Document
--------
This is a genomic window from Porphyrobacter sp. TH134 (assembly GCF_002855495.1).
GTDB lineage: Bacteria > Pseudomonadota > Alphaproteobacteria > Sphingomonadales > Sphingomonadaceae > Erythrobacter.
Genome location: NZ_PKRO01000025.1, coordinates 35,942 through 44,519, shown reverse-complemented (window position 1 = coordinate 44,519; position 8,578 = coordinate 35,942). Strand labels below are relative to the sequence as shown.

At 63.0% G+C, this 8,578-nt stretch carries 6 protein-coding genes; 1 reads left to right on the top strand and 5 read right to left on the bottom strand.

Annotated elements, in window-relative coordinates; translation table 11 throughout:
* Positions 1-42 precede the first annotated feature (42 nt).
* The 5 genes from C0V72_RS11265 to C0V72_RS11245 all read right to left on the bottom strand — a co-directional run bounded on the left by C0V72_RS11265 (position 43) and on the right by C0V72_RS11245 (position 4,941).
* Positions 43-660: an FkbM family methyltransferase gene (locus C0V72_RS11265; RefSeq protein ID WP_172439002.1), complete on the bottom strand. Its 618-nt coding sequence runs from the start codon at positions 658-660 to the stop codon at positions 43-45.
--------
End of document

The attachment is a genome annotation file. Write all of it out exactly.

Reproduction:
This is a genomic window from Porphyrobacter sp. TH134 (assembly GCF_002855495.1).
GTDB lineage: Bacteria > Pseudomonadota > Alphaproteobacteria > Sphingomonadales > Sphingomonadaceae > Erythrobacter.
Genome location: NZ_PKRO01000025.1, coordinates 35,942 through 44,519, shown reverse-complemented (window position 1 = coordinate 44,519; position 8,578 = coordinate 35,942). Strand labels below are relative to the sequence as shown.

At 63.0% G+C, this 8,578-nt stretch carries 6 protein-coding genes; 1 reads left to right on the top strand and 5 read right to left on the bottom strand.

Annotated elements, in window-relative coordinates; translation table 11 throughout:
* Positions 1-42 precede the first annotated feature (42 nt).
* The 5 genes from C0V72_RS11265 to C0V72_RS11245 all read right to left on the bottom strand — a co-directional run bounded on the left by C0V72_RS11265 (position 43) and on the right by C0V72_RS11245 (position 4,941).
* Positions 43-660: an FkbM family methyltransferase gene (locus C0V72_RS11265; RefSeq protein ID WP_172439002.1), complete on the bottom strand. Its 618-nt coding sequence runs from the start codon at positions 658-660 to the stop codon at positions 43-45.